Last month, two major car wrecks involving tractor trailers occurred on I-16 within weeks of each other. Both collisions involved seven vehicles, and both led to five people dying of fatal injuries. The truck drivers were unharmed.
According to The Telegraph, the similarities between these two wrecks have highlighted the ongoing problems with tractor trailer regulations. In each wreck, the truck driver failed to stop and crashed into helpless drivers who were stopped in traffic. While the National Highway Traffic Safety Administration (NHTSA) has responded to public outcry by continuing research on the effectiveness of ABS systems in tractor trailers, many more individuals are calling for congressional action.
Morgan v. Wal-Mart
In the past five years, the case Morgan v. Wal-Mart (2014) has brought tractor trailer safety awareness to the public eye. In June of 2014, comedian Tracy Morgan, his colleagues, and his personal assistant were riding in a limousine following a comedy show when a Wal-Mart tractor trailer collided with the back of their vehicle, killing one and injuring three. The vehicle occurred on the New Jersey Turnpike, a section of roadway that is notoriously dangerous and is the site of many fatal crashes. In this case, the driver of the Wal-Mart tractor trailer was speeding. Many believe that this case has led to increased media coverage of tractor trailer accidents, which are often devastating and preventable. Tracy Morgan's case recently settled for $10 million.
Several media websites have reported that the drivers in all three collisions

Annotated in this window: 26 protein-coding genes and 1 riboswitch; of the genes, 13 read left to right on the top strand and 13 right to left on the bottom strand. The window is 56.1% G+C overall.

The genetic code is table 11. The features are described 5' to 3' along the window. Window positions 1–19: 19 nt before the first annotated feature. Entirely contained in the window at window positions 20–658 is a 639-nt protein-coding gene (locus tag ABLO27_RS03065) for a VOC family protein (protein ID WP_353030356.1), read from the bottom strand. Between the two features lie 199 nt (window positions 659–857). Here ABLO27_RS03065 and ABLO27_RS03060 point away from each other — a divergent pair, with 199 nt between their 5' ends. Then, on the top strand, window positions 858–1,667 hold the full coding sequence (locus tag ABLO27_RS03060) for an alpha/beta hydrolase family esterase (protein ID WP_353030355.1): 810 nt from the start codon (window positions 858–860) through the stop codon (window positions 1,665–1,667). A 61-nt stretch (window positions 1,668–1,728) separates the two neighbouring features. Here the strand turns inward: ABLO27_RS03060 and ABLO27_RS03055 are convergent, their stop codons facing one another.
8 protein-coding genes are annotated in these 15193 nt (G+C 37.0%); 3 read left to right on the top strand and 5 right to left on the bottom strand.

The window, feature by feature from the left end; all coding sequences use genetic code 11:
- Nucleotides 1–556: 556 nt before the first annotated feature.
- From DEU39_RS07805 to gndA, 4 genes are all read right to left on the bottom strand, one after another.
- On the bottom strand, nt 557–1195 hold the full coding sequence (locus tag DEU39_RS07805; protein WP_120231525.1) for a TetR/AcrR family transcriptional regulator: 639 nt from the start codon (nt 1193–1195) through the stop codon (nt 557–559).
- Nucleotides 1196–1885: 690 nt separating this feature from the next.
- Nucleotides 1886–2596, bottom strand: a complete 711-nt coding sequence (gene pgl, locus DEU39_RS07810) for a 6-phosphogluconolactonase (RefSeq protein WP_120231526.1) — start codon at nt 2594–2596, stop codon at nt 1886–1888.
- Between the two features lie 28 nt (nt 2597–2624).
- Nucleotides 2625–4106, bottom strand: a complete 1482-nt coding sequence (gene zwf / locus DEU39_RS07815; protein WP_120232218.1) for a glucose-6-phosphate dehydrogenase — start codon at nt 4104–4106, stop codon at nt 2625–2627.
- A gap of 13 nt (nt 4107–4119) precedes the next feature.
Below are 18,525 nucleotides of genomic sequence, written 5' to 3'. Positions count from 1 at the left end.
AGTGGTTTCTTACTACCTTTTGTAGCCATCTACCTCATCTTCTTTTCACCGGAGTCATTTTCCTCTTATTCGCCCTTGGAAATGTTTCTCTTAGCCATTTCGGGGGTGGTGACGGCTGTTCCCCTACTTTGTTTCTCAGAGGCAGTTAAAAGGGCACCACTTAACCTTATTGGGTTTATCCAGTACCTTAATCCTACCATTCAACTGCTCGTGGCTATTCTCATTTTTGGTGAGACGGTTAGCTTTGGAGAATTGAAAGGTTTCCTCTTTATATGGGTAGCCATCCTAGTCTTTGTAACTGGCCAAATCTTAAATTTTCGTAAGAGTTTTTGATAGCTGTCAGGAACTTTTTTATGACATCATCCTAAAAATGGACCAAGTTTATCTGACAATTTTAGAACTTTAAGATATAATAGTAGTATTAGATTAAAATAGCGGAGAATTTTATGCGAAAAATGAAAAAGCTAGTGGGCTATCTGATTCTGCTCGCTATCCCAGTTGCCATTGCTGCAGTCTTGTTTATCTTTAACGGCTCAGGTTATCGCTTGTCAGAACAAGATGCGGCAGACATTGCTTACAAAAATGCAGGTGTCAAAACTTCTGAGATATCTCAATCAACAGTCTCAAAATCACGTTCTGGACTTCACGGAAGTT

failed to maintain control due to speeding and (possible) exhaustion.
Just last year, a wreck involving four tractor trailers occurred in Dekalb
County, killing one. The wreck occurred at 4 am, around the same time as
the crash that killed several Georgia Southern University students a month ago. According to data published by the NHTSA, three to four wrecks
involving tractor trailers occur every day in the United States.
The Federal Motor Carrier Safety Administration has published a summary of hours of service regulations for property-carrying drivers:
1. Start of Work Shift
A driver may not drive without first taking 10 consecutive hours off duty.
2. 14-Hour Period
A driver may only drive during a period of 14 consecutive hours after coming on duty following 10 consecutive hours off duty. The driver must take 10 consecutive hours off duty before resuming another 14 hours.
3. Driving Time and Rest Breaks
A driver may drive a total of 11 hours during this 14 hour period, with 3 hours of rest brakes.
4. Rest Breaks
Driving long distances is not permitted if more than 8 hours have passed since the end of the driver's last off-duty or sleeper-berth period of at least thirty minutes. A driver cannot resume if they have been on duty 60 hours in a period of 7 consecutive days, or 70 hours in a period of 8 consecutive days.
In addition to these regulations, drivers and motor carriers are required to maintain their vehicles regularly. Inspections are required to be completed by an authorized FMCSA agent.
The editorial staff of the New York Times feels that the trucking industry is to blame.The industry is reportedly pushing congress to "allow bigger and heavier trucks with overworked drivers" onto highways. Last year, Congress temporarily suspended parts of a Department of Transportation regulation that allowed truck drivers at least 34 hours of rest after working 60 or 70 hours a week. Public interest groups and the Obama administration have objected to a trucking provisions bill that would forbid the reinstatement of this regulation. Perhaps lawmakers will consider this data in discussion of trucking regulation policy since it is difficult to pinpoint the exact cause of the exponential increase in fatal collisions involving tractor trailers.